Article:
I didn’t know whether I would survive this long, but finally the book is there. Grab a copy at hugendubel for €29.99 postage-free while you can, or the printers epubli for €29.99 plus postage. Plenty of color photos specifically brightened, contrasted and gammaed for the print medium. I hope you enjoy.
Update: June 18, 2019
- Hardover available. Limited time offer: from €19, depending on where you want the book shipped to. Signed and numbered copies.
- Now also available as an ebook on amazon for $US6.99
- Don’t feel like using amazon either? Download the ebook here: In
EPUB format (71 downloads)
AZW3 format (76 downloads)
. Donation requested.
Original article continued…
For enjoyable the process certainly was not. We live in an age of the extinction of quality control. Sure, set up a web site to earn some money with, but allow General Disregard to take over when it comes to whether said website actually works (aka the customer experience) or whether what you can deliver actually works either (aka customer experience, sorry, am I repeating myself?).
There are plenty of vanity press publishers out there and none of them are any good, which invites the question of how they manage to survive at all. When a rubbery slogan like, “Two clicks to your new book” hits the road of reality, where it’s more like two thousand clicks, how can a company possibly survive, when it perforce loses customers when it cannot deliver, when customers are fed to the army of trained parrots calling themselves “advisors” whose advice is practically worthless?
Epubli as a case in point. It has taken three weeks to upload the content file and two graphics files for the cover. Most of the time the server just gives up the ghost and a budding author is left to contemplate a never-ending, rotating green ring until the early hours of the morning. I uploaded my content file at least twenty times, and each upload involved compromising the performance of my machine (no idea what stuff they are trying to run on other people’s computers), as well as having a small chance of ever being successful.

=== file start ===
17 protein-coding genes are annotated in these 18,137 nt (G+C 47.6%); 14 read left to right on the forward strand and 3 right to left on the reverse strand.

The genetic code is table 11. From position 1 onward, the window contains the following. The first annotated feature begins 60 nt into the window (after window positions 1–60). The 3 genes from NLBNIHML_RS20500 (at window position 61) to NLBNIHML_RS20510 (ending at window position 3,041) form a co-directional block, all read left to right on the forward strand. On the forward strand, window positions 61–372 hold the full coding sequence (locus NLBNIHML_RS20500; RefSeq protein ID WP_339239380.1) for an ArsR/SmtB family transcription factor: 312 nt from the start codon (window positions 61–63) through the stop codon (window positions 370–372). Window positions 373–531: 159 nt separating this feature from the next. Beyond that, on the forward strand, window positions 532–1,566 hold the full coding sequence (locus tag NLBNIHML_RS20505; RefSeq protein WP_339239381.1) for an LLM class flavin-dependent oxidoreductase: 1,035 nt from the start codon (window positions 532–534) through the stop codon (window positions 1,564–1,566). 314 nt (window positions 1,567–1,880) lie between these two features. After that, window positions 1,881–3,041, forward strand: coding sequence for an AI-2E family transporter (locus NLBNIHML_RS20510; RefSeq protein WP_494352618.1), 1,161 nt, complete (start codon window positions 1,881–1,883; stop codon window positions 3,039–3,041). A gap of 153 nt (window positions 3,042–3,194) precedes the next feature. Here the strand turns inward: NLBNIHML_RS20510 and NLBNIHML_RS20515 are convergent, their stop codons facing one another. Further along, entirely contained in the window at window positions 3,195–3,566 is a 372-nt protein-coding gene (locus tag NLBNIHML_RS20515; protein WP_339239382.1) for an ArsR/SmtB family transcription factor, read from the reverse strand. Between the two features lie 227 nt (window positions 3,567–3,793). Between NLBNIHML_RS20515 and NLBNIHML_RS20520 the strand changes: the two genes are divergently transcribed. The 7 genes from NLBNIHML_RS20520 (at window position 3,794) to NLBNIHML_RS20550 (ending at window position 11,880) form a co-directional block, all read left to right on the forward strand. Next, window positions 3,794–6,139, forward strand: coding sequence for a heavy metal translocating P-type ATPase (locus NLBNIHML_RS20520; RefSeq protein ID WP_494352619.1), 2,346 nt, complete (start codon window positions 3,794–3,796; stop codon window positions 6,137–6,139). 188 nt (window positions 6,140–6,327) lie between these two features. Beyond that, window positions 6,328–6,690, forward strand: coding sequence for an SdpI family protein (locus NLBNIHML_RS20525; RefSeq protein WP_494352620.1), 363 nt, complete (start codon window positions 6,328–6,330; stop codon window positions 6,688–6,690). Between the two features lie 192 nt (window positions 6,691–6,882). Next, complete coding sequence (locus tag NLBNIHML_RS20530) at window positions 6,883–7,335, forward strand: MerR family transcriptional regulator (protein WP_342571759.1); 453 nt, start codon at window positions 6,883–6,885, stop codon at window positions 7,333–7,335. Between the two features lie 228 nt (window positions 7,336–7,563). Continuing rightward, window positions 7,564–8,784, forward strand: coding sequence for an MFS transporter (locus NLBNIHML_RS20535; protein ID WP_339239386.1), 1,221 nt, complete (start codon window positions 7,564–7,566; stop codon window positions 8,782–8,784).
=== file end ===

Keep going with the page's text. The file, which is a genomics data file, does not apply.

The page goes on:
The cause of this was … my outdated browser. At least, according to the parrots. Talk about a piece of old chewey! Sorry, but I have no idea how anyone could continue to operate an outdated browser (which one? Internet Explorer? Netscape?), since they all update themselves automatically. In any case, what difference does it make how I transfer the data from my computer to theirs? It was theirs that hung itself up. Own goal for team parrot.
If I managed to upload the file once, the fun really started. First of all, there were all those “transparencies”, that would ambush the printer and lead to an unpalatable result on paper. No idea what they meant, but, yes, all of my images were PNGs, some of which still had an (empty) alpha (transparency) channel attached. Nett effect on the printed result (see previous publications): Nil. But instead of answering my concerns that I couldn’t prevent black-and-white pages being misinterpreted as gray-scale pages, all of the Psittacidae’s attention became focussed on this, like some unhealthy obsession.
As for the very large file I was trying to upload (which sometimes worked, some didn’t) I was informed that the file was too complicated (whatever was meant by that?), there were too many pictures (just how many is “too many”? Never an answer), and to try to “optimise” the PDF by reducing the image resolution from 600 to 300 dpi which would be “sufficient for printing”. Well, no. I processed my images for 600 dpi printing, including a critical final step, sharpening, which is only visible if the pictures are printed at their intended resolution. Reduce the resolution and lose the intended effect. If I had wanted to have images printed at 300 dpi, I would have worked at that resolution right from the start. Try explaining that to a parrot.
Finally a request to email them a file, since my efforts at uploading were not getting anywhere. Never give a parrot anything to play with, because they will then start just making stuff up. “You are not allowed to export a PDF directly from an OpenOffice document.” Huh? Who said so? Instead I was advised to use a virtual printer driver whose provenance was anything but. That at least solved the transparency “problem”, but ended up with an undefined JPEG compression quality for which I apologise in advance.
The final straw was still getting the right pages to print just text or text and images. To do this I was told to save the images with the color profile that would be used when printing, and that would save having to convert the images on line. First of all, why would the color profile need to be converted during the upload process at all? Secondly, this requires some dedicated fooling around with GIMP, and nobody can really say how it is done. And finally: What color profile do they want me to use? No reply.
In short, this works when it works, and doesn’t when it doesn’t. Bye-bye QC.